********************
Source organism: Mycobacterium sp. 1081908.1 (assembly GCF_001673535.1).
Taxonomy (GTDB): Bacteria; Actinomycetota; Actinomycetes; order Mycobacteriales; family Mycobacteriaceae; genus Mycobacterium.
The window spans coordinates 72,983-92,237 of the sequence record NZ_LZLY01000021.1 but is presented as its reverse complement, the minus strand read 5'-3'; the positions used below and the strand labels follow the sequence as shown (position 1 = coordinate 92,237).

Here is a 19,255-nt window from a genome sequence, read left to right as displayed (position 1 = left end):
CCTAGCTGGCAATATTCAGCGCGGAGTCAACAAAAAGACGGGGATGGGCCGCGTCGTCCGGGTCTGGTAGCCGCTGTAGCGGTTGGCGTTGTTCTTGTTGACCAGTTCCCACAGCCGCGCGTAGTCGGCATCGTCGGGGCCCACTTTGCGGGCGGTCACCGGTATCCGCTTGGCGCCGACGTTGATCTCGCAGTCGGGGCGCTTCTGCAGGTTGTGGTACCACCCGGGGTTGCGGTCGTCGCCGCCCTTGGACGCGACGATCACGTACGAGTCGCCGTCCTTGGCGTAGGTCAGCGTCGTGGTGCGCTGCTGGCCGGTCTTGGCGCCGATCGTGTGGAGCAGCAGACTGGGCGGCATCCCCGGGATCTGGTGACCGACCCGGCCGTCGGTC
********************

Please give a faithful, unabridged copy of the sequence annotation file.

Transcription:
Source organism: Mycobacterium sp. 1081908.1 (assembly GCF_001673535.1).
Taxonomy (GTDB): Bacteria; Actinomycetota; Actinomycetes; order Mycobacteriales; family Mycobacteriaceae; genus Mycobacterium.
The window spans coordinates 72,983-92,237 of the sequence record NZ_LZLY01000021.1 but is presented as its reverse complement, the minus strand read 5'-3'; the positions used below and the strand labels follow the sequence as shown (position 1 = coordinate 92,237).

Here is a 19,255-nt window from a genome sequence, read left to right as displayed (position 1 = left end):
CCTAGCTGGCAATATTCAGCGCGGAGTCAACAAAAAGACGGGGATGGGCCGCGTCGTCCGGGTCTGGTAGCCGCTGTAGCGGTTGGCGTTGTTCTTGTTGACCAGTTCCCACAGCCGCGCGTAGTCGGCATCGTCGGGGCCCACTTTGCGGGCGGTCACCGGTATCCGCTTGGCGCCGACGTTGATCTCGCAGTCGGGGCGCTTCTGCAGGTTGTGGTACCACCCGGGGTTGCGGTCGTCGCCGCCCTTGGACGCGACGATCACGTACGAGTCGCCGTCCTTGGCGTAGGTCAGCGTCGTGGTGCGCTGCTGGCCGGTCTTGGCGCCGATCGTGTGGAGCAGCAGACTGGGCGGCATCCCCGGGATCTGGTGACCGACCCGGCCGTCGGTC